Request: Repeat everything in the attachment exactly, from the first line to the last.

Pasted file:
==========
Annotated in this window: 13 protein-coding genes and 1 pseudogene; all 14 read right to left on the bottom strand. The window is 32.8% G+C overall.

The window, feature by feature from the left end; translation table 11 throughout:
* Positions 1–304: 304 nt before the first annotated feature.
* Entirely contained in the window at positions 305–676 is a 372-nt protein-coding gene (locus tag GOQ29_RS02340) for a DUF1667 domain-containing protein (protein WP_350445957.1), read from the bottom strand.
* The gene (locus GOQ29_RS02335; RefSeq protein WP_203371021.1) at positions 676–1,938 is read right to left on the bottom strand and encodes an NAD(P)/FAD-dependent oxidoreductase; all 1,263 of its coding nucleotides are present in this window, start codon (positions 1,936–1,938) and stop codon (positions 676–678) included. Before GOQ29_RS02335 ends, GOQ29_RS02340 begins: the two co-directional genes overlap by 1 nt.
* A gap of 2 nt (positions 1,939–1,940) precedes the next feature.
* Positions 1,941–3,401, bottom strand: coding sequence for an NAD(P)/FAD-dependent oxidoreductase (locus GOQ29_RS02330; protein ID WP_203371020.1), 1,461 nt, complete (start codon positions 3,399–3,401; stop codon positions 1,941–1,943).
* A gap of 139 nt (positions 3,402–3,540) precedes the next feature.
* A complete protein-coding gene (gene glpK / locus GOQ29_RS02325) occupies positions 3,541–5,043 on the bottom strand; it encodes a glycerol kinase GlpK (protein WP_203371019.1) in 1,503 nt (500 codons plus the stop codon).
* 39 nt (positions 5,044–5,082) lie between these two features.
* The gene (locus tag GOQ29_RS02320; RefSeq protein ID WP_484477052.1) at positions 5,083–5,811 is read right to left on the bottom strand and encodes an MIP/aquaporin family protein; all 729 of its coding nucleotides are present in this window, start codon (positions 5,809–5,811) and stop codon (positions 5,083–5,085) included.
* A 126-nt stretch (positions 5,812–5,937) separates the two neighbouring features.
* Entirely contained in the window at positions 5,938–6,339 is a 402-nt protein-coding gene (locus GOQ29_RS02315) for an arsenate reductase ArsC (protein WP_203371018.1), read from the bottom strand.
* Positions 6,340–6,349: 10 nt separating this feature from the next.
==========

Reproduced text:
Annotated in this window: 13 protein-coding genes and 1 pseudogene; all 14 read right to left on the bottom strand. The window is 32.8% G+C overall.

The window, feature by feature from the left end; translation table 11 throughout:
* Positions 1–304: 304 nt before the first annotated feature.
* Entirely contained in the window at positions 305–676 is a 372-nt protein-coding gene (locus tag GOQ29_RS02340) for a DUF1667 domain-containing protein (protein WP_350445957.1), read from the bottom strand.
* The gene (locus GOQ29_RS02335; RefSeq protein WP_203371021.1) at positions 676–1,938 is read right to left on the bottom strand and encodes an NAD(P)/FAD-dependent oxidoreductase; all 1,263 of its coding nucleotides are present in this window, start codon (positions 1,936–1,938) and stop codon (positions 676–678) included. Before GOQ29_RS02335 ends, GOQ29_RS02340 begins: the two co-directional genes overlap by 1 nt.
* A gap of 2 nt (positions 1,939–1,940) precedes the next feature.
* Positions 1,941–3,401, bottom strand: coding sequence for an NAD(P)/FAD-dependent oxidoreductase (locus GOQ29_RS02330; protein ID WP_203371020.1), 1,461 nt, complete (start codon positions 3,399–3,401; stop codon positions 1,941–1,943).
* A gap of 139 nt (positions 3,402–3,540) precedes the next feature.
* A complete protein-coding gene (gene glpK / locus GOQ29_RS02325) occupies positions 3,541–5,043 on the bottom strand; it encodes a glycerol kinase GlpK (protein WP_203371019.1) in 1,503 nt (500 codons plus the stop codon).
* 39 nt (positions 5,044–5,082) lie between these two features.
* The gene (locus tag GOQ29_RS02320; RefSeq protein ID WP_484477052.1) at positions 5,083–5,811 is read right to left on the bottom strand and encodes an MIP/aquaporin family protein; all 729 of its coding nucleotides are present in this window, start codon (positions 5,809–5,811) and stop codon (positions 5,083–5,085) included.
* A 126-nt stretch (positions 5,812–5,937) separates the two neighbouring features.
* Entirely contained in the window at positions 5,938–6,339 is a 402-nt protein-coding gene (locus GOQ29_RS02315) for an arsenate reductase ArsC (protein WP_203371018.1), read from the bottom strand.
* Positions 6,340–6,349: 10 nt separating this feature from the next.